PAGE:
Gastrostomy tubes: A feeding tube is introduced into the stomach if you can’t take food by oral route.

Intravascular ultrasound

Intravascular ultrasound (also known as coronary intravascular ultrasound, intravascular echocardiography, endovascular ultrasound) is a technique that employs sound waves to assess soft tissue. Small instruments are used to collect real-time image from inside the blood vessels. The arteries and veins near the heart are evaluated by an intravascular ultrasound. Other blood vessels can also be tested.

How does intravascular ultrasound work?

Intravascular ultrasound uses a small tube called catheter to access and evaluate tissues of a blood vessel. A doctor introduces the catheter through an incision, typically in the groin to reach the assessment area.

The catheter is attached to an ultrasound probe at the tip that emits high-frequency sound waves. These sound waves create echoes by bouncing off the walls of the blood vessels and then these are converted into real-time images.

How can an intravascular ultrasound procedure help me?

You may benefit from an intravascular ultrasound procedure if healthcare providers suspect narrowing or blockages in blood vessels. The procedure is used in the management of life-threatening conditions including pulmonary embolism, heart attack, and stroke.

IVUS helps healthcare providers:

  • Assess plaque buildup severity inside arteries and potential obstructions
  • Find out whether or not you require additional procedures like coronary artery bypass surgery.
  • Plan and deliver treatments. These may include a hollow mesh device known as stent to prevent the blood vessel from closing off.

How is an intravascular ultrasound performed?

If your doctor is assessing your coronary arteries, intravascular ultrasound is typically performed as a part of cardiac catheterization. This procedure employs a catheter to check the cardiac function. Combining the two tests makes it possible to check additional aspects of cardiac health in a single procedure.

If the area of assessment is not near the heart, intravascular ultrasound is performed as a standalone procedure. It is often employed to check for blood clots in the veins and peripheral artery disease in the lower leg arteries.

Who performs intravascular ultrasound?

Intravascular ultrasound is performed by an interventional cardiologist.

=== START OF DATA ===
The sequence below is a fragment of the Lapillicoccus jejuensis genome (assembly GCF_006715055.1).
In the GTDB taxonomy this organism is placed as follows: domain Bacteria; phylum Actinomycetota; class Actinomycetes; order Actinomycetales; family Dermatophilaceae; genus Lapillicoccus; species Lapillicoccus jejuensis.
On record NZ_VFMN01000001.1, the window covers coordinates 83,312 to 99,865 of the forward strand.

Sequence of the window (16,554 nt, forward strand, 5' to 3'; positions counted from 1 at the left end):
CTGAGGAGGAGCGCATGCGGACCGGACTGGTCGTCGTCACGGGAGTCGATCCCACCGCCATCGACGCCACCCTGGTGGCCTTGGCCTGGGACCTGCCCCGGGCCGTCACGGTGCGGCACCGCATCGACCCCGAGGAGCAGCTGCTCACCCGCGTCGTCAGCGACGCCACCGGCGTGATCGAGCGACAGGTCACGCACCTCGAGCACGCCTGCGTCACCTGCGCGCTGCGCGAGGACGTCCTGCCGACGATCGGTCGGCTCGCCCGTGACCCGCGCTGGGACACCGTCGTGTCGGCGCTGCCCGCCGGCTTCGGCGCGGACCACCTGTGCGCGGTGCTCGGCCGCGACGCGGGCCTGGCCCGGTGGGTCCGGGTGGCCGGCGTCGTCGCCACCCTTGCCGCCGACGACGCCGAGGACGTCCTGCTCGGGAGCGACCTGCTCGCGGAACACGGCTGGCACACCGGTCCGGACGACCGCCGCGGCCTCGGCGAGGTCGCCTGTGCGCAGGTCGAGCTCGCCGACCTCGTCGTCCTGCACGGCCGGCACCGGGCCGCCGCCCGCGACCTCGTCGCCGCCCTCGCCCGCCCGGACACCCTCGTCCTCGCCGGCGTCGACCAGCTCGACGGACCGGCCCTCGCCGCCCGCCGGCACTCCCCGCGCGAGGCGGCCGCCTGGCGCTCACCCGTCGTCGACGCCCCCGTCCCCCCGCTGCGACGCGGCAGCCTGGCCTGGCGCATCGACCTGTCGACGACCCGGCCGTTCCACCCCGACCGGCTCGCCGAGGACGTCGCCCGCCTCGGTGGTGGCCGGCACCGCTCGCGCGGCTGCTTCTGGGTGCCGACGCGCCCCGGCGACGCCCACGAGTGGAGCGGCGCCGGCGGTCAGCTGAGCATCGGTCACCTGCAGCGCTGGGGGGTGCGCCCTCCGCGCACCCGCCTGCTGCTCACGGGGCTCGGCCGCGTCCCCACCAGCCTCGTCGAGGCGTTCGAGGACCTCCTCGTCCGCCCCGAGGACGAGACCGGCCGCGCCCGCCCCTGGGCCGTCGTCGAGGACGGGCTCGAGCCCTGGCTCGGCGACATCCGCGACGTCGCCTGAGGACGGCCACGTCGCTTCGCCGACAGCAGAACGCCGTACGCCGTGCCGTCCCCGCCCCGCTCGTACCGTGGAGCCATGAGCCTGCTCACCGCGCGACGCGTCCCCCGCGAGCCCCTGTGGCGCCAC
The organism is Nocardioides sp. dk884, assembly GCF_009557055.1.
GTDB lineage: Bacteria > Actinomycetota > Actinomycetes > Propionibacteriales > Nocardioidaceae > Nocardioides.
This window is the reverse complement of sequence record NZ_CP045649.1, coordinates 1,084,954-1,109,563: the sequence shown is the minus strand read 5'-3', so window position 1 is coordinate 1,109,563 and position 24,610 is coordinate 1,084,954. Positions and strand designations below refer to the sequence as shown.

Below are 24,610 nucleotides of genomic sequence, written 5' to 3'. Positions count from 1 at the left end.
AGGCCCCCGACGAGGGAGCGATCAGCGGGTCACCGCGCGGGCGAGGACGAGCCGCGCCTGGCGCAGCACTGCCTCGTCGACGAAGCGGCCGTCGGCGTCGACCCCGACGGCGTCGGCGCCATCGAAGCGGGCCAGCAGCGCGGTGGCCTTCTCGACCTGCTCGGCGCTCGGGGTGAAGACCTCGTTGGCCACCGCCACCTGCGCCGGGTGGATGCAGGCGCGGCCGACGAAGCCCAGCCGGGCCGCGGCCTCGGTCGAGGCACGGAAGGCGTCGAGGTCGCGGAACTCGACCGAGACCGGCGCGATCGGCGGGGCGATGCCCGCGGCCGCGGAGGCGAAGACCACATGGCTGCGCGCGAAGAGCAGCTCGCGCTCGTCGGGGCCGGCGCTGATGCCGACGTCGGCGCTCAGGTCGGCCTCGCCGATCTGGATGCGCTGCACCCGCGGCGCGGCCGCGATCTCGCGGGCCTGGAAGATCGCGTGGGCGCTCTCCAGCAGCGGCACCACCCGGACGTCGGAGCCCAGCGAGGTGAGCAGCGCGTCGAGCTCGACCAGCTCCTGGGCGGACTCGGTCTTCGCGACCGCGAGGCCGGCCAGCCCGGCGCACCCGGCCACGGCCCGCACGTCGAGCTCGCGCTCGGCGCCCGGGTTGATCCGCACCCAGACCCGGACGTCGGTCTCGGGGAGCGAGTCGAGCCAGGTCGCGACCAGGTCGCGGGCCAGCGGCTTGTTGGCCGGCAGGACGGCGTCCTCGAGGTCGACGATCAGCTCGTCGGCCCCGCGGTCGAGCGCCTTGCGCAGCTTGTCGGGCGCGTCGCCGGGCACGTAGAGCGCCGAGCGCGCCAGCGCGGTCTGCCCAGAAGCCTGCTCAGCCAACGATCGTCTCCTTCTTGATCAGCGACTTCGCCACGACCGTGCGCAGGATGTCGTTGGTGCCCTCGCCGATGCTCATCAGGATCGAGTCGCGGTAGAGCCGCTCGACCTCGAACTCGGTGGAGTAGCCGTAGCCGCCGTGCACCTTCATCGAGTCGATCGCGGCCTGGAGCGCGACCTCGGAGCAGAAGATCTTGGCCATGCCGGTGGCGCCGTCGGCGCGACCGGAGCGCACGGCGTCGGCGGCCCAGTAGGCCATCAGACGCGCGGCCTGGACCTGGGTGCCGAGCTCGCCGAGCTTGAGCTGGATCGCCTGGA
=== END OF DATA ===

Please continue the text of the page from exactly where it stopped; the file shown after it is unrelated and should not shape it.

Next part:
What happens during an intravascular ultrasound procedure?

You will first be asked to lie down on a table and receive medication to help you relax. You may be conscious and awake but will not feel uncomfortable during the procedure.

A healthcare professional will clean the skin near the site of incision. Then, they inject a numbing medication to desensitise the area. The vascular surgeon or interventional cardiologist slides a plastic sheath into the incision, making it easier to introduce the catheter and advance it. After the catheter reaches the right spot, they use the probe to capture pictures. Once the procedure is over, the healthcare professional removes the sheath and the catheter. Usually, stitches are not necessary to close the incision and infection is prevented by a surgical dressing.

What are the benefits of IVUS?

Intravascular ultrasound procedure is used by healthcare providers to detect any narrowing or blockage in the blood vessels. Additional benefits include:

  • No radiation exposure as the test doesn’t use X-rays.
  • Quick results and recovery.
  • Stent placement

Foreign body removal

Foreign body removal refers to removal of foreign objects that have entered accidentally into the body. Foreign agents can be introduced into different body parts including eye, ear, finger, nose, foot, leg, skin, stomach, breathing tract and more. The technique employed to remove the substance depends on the substance and its location in the body.

Foreign bodies may occur if something has been inserted or ingested by the patient or someone else into the body. They can occur because of an accident. In some cases, ingested agents can pass via the digestive tract naturally and without complications, however, some patients may require assistance to remove the foreign body. Foreign bodies may also be required to be removed by an emergency room doctor if they cause pain, or are in the skin or eye.

  • Needle biopsy
    The healthcare provider introduces a small needle into a body part, guided by imaging techniques to remove a tissue and use it for biopsy. Through this type of biopsy, a diagnosis can be established without the need for surgery. An example of this type of biopsy is needle breast biopsy.
  • IVC filters
    The healthcare provider introduces a small filter into the inferior vena cava— a large abdominal vein. The filter catches any blood clots going into the lungs.
  • Injection of clot-dissolving medicines
    The doctor injects clot-dissolving medicines like tissue plasminogen activator. This medication dissolves blood clots and enhances the blood flow to the legs, arms, or organs in the body.
  • Catheter insertions
    The doctor introduces a catheter into a large vein to deliver chemotherapy medicines, nutrition, or hemodialysis. He or she may also introduce a catheter before a bone-marrow transplant.
  • Cancer treatment
    The healthcare provider delivers the cancer medicine directly to the tumour site.

The Department of Radiology at KokilabenDhirubhaiAmbani Hospital, Indore, offers both diagnostic and interventional radiological services. Consult the best interventional radiologists in Indore here.The department is equipped with state-of-the-art infrastructure and high-end diagnostic machines, and other medical instruments. We house a highly talented and dedicated team of medical professionals, including interventional radiologists and neuroradiologists in Indore. All of them have years of experience in dealing with such cases, therefore, they can decide the proper diagnostic and treatment plans for every patient in the best possible way.